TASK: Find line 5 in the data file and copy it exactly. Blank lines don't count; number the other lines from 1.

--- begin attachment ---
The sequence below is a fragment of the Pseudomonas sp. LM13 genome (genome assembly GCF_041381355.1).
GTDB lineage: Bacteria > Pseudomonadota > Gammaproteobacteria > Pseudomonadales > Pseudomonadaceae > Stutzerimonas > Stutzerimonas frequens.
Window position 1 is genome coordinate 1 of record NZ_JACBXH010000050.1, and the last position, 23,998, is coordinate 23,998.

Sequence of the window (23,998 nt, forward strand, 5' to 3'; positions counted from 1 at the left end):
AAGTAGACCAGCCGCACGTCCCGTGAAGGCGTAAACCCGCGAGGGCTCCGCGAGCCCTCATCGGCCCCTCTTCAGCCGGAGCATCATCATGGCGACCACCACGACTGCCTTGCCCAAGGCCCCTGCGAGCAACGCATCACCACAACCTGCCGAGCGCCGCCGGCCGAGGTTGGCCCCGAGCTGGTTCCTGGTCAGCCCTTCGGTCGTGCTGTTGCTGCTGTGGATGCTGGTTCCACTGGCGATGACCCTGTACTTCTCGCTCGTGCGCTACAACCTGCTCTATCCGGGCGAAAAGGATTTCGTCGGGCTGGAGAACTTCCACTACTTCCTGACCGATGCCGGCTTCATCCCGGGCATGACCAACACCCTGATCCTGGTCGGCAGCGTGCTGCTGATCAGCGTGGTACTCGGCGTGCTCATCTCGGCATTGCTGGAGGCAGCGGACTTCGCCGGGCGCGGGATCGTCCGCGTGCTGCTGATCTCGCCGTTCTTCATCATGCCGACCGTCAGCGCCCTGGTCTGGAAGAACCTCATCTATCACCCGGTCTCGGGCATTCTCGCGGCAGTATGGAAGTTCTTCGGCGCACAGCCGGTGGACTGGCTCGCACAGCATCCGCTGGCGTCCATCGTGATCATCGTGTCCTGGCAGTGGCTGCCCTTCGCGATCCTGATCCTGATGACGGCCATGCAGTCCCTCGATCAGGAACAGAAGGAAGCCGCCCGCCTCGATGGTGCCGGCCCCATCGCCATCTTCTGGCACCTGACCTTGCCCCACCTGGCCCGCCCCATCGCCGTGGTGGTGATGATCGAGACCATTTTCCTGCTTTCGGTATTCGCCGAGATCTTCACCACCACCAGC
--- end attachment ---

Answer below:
AAGTAGACCAGCCGCACGTCCCGTGAAGGCGTAAACCCGCGAGGGCTCCGCGAGCCCTCATCGGCCCCTCTTCAGCCGGAGCATCATCATGGCGACCACCACGACTGCCTTGCCCAAGGCCCCTGCGAGCAACGCATCACCACAACCTGCCGAGCGCCGCCGGCCGAGGTTGGCCCCGAGCTGGTTCCTGGTCAGCCCTTCGGTCGTGCTGTTGCTGCTGTGGATGCTGGTTCCACTGGCGATGACCCTGTACTTCTCGCTCGTGCGCTACAACCTGCTCTATCCGGGCGAAAAGGATTTCGTCGGGCTGGAGAACTTCCACTACTTCCTGACCGATGCCGGCTTCATCCCGGGCATGACCAACACCCTGATCCTGGTCGGCAGCGTGCTGCTGATCAGCGTGGTACTCGGCGTGCTCATCTCGGCATTGCTGGAGGCAGCGGACTTCGCCGGGCGCGGGATCGTCCGCGTGCTGCTGATCTCGCCGTTCTTCATCATGCCGACCGTCAGCGCCCTGGTCTGGAAGAACCTCATCTATCACCCGGTCTCGGGCATTCTCGCGGCAGTATGGAAGTTCTTCGGCGCACAGCCGGTGGACTGGCTCGCACAGCATCCGCTGGCGTCCATCGTGATCATCGTGTCCTGGCAGTGGCTGCCCTTCGCGATCCTGATCCTGATGACGGCCATGCAGTCCCTCGATCAGGAACAGAAGGAAGCCGCCCGCCTCGATGGTGCCGGCCCCATCGCCATCTTCTGGCACCTGACCTTGCCCCACCTGGCCCGCCCCATCGCCGTGGTGGTGATGATCGAGACCATTTTCCTGCTTTCGGTATTCGCCGAGATCTTCACCACCACCAGC